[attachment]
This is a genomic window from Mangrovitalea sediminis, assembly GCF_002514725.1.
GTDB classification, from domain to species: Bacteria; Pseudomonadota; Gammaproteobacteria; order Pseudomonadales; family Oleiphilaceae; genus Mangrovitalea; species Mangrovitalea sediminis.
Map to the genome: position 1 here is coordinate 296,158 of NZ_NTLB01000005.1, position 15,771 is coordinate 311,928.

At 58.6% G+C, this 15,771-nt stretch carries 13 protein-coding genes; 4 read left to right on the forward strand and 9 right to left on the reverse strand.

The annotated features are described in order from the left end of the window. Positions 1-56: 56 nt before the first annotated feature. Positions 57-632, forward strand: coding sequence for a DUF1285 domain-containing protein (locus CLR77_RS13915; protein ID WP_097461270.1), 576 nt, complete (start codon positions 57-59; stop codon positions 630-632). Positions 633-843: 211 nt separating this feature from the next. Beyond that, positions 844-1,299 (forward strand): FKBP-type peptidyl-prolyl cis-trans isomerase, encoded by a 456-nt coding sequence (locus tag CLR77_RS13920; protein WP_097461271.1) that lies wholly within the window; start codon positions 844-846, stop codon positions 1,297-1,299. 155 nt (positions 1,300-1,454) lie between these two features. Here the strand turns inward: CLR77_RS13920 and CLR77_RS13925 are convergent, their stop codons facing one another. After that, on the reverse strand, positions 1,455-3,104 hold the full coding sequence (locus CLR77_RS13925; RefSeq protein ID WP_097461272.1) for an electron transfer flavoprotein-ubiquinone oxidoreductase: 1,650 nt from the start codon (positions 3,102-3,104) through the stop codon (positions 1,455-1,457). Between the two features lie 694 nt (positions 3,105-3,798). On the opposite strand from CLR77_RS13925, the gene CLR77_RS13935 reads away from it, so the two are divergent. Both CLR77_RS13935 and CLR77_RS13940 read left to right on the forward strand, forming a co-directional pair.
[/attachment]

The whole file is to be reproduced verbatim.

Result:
This is a genomic window from Mangrovitalea sediminis, assembly GCF_002514725.1.
GTDB classification, from domain to species: Bacteria; Pseudomonadota; Gammaproteobacteria; order Pseudomonadales; family Oleiphilaceae; genus Mangrovitalea; species Mangrovitalea sediminis.
Map to the genome: position 1 here is coordinate 296,158 of NZ_NTLB01000005.1, position 15,771 is coordinate 311,928.

At 58.6% G+C, this 15,771-nt stretch carries 13 protein-coding genes; 4 read left to right on the forward strand and 9 right to left on the reverse strand.

The annotated features are described in order from the left end of the window. Positions 1-56: 56 nt before the first annotated feature. Positions 57-632, forward strand: coding sequence for a DUF1285 domain-containing protein (locus CLR77_RS13915; protein ID WP_097461270.1), 576 nt, complete (start codon positions 57-59; stop codon positions 630-632). Positions 633-843: 211 nt separating this feature from the next. Beyond that, positions 844-1,299 (forward strand): FKBP-type peptidyl-prolyl cis-trans isomerase, encoded by a 456-nt coding sequence (locus tag CLR77_RS13920; protein WP_097461271.1) that lies wholly within the window; start codon positions 844-846, stop codon positions 1,297-1,299. 155 nt (positions 1,300-1,454) lie between these two features. Here the strand turns inward: CLR77_RS13920 and CLR77_RS13925 are convergent, their stop codons facing one another. After that, on the reverse strand, positions 1,455-3,104 hold the full coding sequence (locus CLR77_RS13925; RefSeq protein ID WP_097461272.1) for an electron transfer flavoprotein-ubiquinone oxidoreductase: 1,650 nt from the start codon (positions 3,102-3,104) through the stop codon (positions 1,455-1,457). Between the two features lie 694 nt (positions 3,105-3,798). On the opposite strand from CLR77_RS13925, the gene CLR77_RS13935 reads away from it, so the two are divergent. Both CLR77_RS13935 and CLR77_RS13940 read left to right on the forward strand, forming a co-directional pair.